Buying Your Vote

*Unlimited Independent Expenditure accounts pour big money into the MontaƱez-Padilla race

By Mindy Farabee

You can be my witness,†says city Councilmember Alex Padilla, offering up a view of the well-worn soles of his wingtips. “We’ve been out there walking precincts constantly. I’m not asking for anyone but the voters to help me win this election.â€

Well, voters and, perhaps, some friends with very deep pockets. Last Friday night, at their final public debate before the June 6 primary, state Assemblymember Cindy Montañez charged that Padilla, her opponent in the race for state Senate District 20, has been the beneficiary of late-filed independent expenditure accounts funded by powerful business forces who have a stake in getting her out of Sacramento.

“Car dealers are spending close to $200,000 against me in this election because I stood up for you,†says Montañez, who recently authored the Car Buyer’s Bill of Rights, due to go into effect this July 1. “There’s a lot of sleazy money coming in. We need to get the dirty special interest money out of politics.â€

In 2000, Californians took a stab at that, when voters elected to place restrictions on campaign donations directly given to candidates. In doing so, however, they may have helped enable a different mechanism by which special interest money could become a deciding factor in elections. With contributions to individual candidates from labor unions and most trade groups capped at $6,700, and individuals limited to $3,300, unrestricted Independent Expenditure (IE) accounts â€" which support specific candidates but are barred legally from coordinating efforts with their campaigns â€" can swoop in and provide huge dollops of additional resources. Overall, according to Bob Stern, president of the L.A.-based, nonpartisan Center for Governmental Studies, California’s caps on campaign contributions still constitute an improvement because IEs only kick in during competitive elections, and “90 percent of our races aren’t competitive,†Stern says.

But the race between Montañez and Padilla is currently one of the most competitive in the state, and, in addition to the nearly $2 million the candidates have jointly raised, around $300,000 of combined IE money has now been spent in this election. That type of situation is a potential mixed blessing, Stern notes. “To get their attention, you have to hit voters over the head, and that takes money [because] voters are mainly getting their information from ads,†he says. “But independent expenditure accounts can backfire and turn voters off.â€

Padilla has tried to distance himself from this most recent round of IEs backing him, and repeatedly stressed the grassroots bona fides of his campaign, noting he collected some 3,000 more signatures than necessary just to qualify for the ballot. “I wanted to send a message about the level of volunteerism my campaign would attract,†he says. At Friday’s event, his foot soldiers were present in force, clapping and cheering so loudly that at one point the candidate himself had to shush them.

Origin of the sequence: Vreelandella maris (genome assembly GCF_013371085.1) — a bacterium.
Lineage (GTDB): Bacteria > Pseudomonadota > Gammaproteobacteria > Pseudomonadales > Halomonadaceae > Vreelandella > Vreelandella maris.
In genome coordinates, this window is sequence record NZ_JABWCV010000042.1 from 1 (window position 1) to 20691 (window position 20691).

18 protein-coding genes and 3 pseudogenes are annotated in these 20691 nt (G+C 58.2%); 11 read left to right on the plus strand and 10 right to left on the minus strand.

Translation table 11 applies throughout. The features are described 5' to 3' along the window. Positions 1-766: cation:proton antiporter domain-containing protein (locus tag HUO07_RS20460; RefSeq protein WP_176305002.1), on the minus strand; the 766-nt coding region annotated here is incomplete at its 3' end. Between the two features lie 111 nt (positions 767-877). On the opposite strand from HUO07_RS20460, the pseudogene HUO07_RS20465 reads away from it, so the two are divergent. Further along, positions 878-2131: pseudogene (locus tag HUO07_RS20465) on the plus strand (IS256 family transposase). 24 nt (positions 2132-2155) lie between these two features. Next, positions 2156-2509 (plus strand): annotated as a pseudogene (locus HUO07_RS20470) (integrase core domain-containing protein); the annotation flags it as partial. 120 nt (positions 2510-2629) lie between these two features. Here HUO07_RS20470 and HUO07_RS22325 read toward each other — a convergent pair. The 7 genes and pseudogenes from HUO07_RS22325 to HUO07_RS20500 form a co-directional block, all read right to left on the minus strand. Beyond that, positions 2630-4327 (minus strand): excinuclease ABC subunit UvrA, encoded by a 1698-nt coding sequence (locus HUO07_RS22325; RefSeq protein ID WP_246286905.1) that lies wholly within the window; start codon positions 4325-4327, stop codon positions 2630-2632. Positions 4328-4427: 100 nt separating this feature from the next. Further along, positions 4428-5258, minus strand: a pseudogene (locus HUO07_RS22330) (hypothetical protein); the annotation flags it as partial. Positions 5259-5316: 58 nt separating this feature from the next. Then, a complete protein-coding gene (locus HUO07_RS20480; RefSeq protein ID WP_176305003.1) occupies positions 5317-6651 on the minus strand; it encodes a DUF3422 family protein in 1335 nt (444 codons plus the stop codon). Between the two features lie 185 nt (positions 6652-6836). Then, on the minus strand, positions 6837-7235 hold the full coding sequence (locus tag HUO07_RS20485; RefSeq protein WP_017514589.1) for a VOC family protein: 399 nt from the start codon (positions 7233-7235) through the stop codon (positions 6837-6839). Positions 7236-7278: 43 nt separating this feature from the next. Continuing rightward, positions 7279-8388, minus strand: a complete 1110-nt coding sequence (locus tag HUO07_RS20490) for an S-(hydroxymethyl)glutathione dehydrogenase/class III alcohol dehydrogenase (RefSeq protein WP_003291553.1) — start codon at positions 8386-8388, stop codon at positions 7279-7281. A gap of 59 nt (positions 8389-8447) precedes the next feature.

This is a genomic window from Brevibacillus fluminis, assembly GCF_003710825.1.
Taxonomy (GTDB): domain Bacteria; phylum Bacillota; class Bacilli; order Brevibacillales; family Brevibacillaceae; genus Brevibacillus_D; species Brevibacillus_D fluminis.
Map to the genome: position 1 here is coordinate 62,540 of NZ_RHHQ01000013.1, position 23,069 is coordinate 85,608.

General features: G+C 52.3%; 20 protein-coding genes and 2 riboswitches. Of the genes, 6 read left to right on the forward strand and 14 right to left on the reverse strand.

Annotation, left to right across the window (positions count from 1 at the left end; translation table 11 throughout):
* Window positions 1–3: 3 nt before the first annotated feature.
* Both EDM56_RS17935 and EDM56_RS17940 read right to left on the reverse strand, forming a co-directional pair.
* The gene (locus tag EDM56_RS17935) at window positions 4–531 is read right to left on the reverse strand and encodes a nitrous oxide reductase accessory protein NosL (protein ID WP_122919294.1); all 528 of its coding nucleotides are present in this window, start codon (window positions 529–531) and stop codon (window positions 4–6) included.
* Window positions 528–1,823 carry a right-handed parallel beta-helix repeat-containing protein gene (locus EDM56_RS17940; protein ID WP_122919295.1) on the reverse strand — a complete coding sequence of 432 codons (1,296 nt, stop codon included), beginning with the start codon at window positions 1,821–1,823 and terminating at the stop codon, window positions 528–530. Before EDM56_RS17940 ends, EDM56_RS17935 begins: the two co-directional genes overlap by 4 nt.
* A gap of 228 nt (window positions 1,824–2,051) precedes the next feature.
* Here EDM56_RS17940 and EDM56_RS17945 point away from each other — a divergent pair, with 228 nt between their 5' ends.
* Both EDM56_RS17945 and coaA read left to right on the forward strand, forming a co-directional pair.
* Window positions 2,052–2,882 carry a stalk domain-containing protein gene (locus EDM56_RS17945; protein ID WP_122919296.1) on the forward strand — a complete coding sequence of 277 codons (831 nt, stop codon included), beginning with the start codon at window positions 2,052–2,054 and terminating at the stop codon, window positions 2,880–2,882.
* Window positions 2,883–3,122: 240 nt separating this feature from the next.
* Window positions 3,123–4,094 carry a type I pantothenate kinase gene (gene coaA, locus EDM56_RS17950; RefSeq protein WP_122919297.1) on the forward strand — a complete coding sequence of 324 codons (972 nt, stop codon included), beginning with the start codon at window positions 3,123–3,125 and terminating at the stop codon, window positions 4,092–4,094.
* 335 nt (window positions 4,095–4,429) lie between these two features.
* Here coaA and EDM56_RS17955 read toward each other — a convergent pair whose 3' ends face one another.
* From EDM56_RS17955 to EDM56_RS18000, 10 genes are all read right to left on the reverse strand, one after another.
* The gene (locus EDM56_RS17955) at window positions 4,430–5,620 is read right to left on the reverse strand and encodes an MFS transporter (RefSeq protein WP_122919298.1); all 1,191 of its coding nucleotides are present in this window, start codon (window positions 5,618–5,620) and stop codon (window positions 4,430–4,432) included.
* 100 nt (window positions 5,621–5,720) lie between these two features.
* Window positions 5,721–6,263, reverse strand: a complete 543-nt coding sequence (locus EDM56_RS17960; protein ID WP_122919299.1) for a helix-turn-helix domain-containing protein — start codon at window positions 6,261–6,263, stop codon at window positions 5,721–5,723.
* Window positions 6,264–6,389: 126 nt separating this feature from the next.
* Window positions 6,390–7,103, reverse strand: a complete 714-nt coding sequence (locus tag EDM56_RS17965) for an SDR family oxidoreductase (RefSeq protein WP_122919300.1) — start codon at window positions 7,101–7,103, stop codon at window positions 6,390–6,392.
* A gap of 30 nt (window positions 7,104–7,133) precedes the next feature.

And as far as special interest money is concerned, Padilla spokeswoman Rose Kapolczynski notes that her guy isn’t the only one benefiting.

“There are about equal Independent Expenditure accounts in the race right now,†Kapolczynski says. “The assemblywoman has about $130,000 in IEs from UNITE HERE, the California Tribal Business Alliance, and the Peace Officers Research Association.â€

Traditionally, though, Angelenos â€" a generally progressive, labor-friendly lot â€" haven’t so much taken issue with the influence unions have been able to exert in local elections. Just ask Gov. Arnold Schwarzenegger, who raised the ire of voters up and down the state â€" and got pummeled in L.A. â€" by referring to nurses, firefighters, and teachers as “special interests,†although, technically speaking, they can be.

Many of Padilla’s IE benefactors, on the other hand, hail from the world of business, complicating the idea that he is a progressive, liberal Democrat. Asked why car dealers, insurance agents, and corporations â€" who have coalesced into Californians Allied for a Prosperous Economy, the IE that entered the race last Wednesday â€" might want to throw some considerable weight behind him, the candidate admitted he was stumped.

“Independent Expenditure accounts are just that: independent,†Padilla says. “I honestly don’t know. You’d have to ask them that.â€

“Basically, we reviewed his record and will believe he will be a strong leader in Sacramento who will bring more balance to issues we’re interested in, such as lawsuit and civil litigation reform,†says John Sullivan, president of the Civil Justice Association, one of the groups funding Californians Allied. As to whether Montañez should take this personally, “We’re supporting [Padilla] for those reasons,†Sullivan continues. “That’s the beginning and ending of our efforts here.â€


See the article on Los Angeles City Beat website



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